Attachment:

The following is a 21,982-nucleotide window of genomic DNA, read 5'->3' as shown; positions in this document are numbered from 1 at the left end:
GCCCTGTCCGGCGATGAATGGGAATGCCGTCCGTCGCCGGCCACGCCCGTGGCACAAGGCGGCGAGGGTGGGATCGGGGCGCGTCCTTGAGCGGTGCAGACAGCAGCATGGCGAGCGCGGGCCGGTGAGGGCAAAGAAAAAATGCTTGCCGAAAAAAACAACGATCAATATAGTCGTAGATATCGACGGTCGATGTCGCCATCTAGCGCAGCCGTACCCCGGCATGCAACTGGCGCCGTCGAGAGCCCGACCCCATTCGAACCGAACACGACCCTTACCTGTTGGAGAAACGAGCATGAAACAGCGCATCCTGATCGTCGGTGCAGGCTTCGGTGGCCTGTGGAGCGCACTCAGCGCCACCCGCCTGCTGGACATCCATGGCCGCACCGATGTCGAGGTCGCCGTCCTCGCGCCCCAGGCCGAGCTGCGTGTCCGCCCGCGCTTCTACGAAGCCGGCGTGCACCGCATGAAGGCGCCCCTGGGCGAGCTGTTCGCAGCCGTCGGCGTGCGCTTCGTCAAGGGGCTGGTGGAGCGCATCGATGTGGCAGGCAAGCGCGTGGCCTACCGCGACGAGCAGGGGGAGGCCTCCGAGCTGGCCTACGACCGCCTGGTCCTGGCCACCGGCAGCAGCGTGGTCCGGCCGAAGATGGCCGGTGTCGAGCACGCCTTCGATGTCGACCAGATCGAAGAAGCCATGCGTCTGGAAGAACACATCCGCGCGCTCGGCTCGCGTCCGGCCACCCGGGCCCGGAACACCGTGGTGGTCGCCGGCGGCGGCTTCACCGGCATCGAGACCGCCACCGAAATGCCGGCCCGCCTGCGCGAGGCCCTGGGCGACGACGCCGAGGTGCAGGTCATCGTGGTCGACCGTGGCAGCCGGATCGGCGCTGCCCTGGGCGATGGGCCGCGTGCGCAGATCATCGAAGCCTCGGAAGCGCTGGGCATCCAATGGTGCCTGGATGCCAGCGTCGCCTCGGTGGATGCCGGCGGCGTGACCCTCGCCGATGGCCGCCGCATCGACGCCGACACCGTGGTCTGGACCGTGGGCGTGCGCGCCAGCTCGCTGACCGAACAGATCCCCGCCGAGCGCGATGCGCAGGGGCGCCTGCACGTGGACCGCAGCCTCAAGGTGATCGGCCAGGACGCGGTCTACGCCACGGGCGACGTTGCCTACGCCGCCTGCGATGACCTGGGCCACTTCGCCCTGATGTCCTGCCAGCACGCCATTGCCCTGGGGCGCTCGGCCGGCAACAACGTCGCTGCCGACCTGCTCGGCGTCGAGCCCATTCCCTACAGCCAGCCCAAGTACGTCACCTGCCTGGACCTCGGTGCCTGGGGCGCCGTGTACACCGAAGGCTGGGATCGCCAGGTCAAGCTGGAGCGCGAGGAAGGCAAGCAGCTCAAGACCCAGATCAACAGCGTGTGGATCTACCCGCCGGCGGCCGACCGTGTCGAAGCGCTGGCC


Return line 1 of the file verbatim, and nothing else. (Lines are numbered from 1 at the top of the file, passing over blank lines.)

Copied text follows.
The following is a 21,982-nucleotide window of genomic DNA, read 5'->3' as shown; positions in this document are numbered from 1 at the left end: